A World Health Organization report has shown that India continues to label itself as a country with no community transmission despite registering the highest number of cases in the world each day, The Hindu reported on Thursday.

WHO’s weekly report published on May 11 showed that India opts for “cluster of cases”, a lower and less dangerous classification.

Community transmission happens when coronavirus cases reported in the last 14 days cannot be linked to a specific cluster and when there are multiple unrelated clusters of cases, according to the global health body. States and countries are expected to classify themselves appropriately.

The majority of countries, including the United States, France, Brazil and the United Kingdom, have labelled themselves as being in community transmission. Besides India, only Italy and Russia are the countries in the top 10 list of the most confirmed cases that are not labelled under community transmission. However, both these countries are reporting a drop in infections for at least a month and together contribute less than 20,000 cases each day.

On the other hand, India has reported more than 3 lakh cases a day every day for the past three weeks, since April 22. On Friday, India registered 3,43,144 new coronavirus cases, pushing the tally in the country to 2,40,46,809 since the pandemic broke out in January last year. The toll climbed by 4,000 to 2,62,317.

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Further, India’s national positivity rate is around 21%. About 533 of the 734 districts have reported positivity greater than 10%. Twenty-four states have over 15% positivity and 10 have more than 25%, according to the health ministry data on Thursday. Lockdown or restrictions in at least 18 states also shows that no place in the country is safe.

Since the beginning of the pandemic, India has not labelled itself as being in community transmission. The closest the government got to acknowledging community transmission was Union Health Minister Harsh Vardhan’s statement at an online meeting in October. “...In different pockets across various states, including West Bengal, community transmission is expected to occur, especially in dense areas,” he had said. “However, this is not happening across the country. It is limited to certain districts occurring in limited states.”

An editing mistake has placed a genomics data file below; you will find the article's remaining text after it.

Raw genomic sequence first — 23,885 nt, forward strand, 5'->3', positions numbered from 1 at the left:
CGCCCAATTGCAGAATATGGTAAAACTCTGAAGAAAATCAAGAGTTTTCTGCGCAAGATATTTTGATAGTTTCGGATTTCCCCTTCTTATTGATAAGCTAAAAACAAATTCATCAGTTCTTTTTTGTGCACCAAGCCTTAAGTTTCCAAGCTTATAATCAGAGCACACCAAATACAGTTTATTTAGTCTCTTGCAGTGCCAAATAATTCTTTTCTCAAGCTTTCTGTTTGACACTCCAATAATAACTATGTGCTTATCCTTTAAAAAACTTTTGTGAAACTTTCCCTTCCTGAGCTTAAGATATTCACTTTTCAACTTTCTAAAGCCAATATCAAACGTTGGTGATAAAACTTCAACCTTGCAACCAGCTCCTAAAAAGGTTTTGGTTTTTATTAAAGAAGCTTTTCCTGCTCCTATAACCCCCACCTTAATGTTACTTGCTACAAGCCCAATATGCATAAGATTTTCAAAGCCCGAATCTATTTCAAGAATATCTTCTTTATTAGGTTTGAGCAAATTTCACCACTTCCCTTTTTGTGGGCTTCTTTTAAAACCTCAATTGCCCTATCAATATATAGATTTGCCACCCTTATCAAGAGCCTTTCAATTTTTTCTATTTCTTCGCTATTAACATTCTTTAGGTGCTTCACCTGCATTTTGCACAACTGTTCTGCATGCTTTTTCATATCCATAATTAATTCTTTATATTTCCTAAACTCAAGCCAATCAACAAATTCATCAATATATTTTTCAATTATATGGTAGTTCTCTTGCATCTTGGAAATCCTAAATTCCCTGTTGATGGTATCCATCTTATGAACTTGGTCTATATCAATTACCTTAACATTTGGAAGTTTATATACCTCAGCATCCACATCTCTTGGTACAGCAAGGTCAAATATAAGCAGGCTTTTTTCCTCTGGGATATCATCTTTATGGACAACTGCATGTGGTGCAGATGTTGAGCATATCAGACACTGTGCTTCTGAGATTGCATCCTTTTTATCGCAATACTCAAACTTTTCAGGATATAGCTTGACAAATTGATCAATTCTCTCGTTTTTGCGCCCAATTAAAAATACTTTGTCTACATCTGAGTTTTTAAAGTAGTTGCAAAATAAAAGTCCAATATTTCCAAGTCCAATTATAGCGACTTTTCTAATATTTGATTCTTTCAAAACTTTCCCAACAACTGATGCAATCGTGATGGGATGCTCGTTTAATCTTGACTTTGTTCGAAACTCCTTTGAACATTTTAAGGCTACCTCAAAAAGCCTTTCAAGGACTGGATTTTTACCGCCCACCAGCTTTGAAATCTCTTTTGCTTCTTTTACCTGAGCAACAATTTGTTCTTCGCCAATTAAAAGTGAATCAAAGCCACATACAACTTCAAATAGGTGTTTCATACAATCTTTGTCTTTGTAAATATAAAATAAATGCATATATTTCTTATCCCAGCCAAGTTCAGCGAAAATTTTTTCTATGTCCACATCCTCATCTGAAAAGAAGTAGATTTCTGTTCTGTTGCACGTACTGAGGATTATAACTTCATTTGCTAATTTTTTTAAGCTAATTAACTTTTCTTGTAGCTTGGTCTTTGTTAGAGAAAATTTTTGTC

Dr Jacob John, epidemiologist and Professor, Christian Medical College, Vellore, told The Hindu that denial to admit community transmission had a bearing on how authorities handled the problem, besides being an indicator of failure.

When a place is classified as “cluster of cases”, the government would focus on testing, contact tracing and isolation to contain the spread of infection. But in community transmission, the government focuses on prioritising treatment and issuing advisories to protect its citizens.

“We may have been in community transmission since last April,” John told The Hindu. “Testing continues to be useful for forecasting the future course of the pandemic [through random tests] and preparing for it.”

He said that testing is useful if there is a specific course of treatment that can be prescribed when a person contracts the infection. “However, that’s not really why the government seems to want to avoid the term,” John said. “It just makes us look stupid.”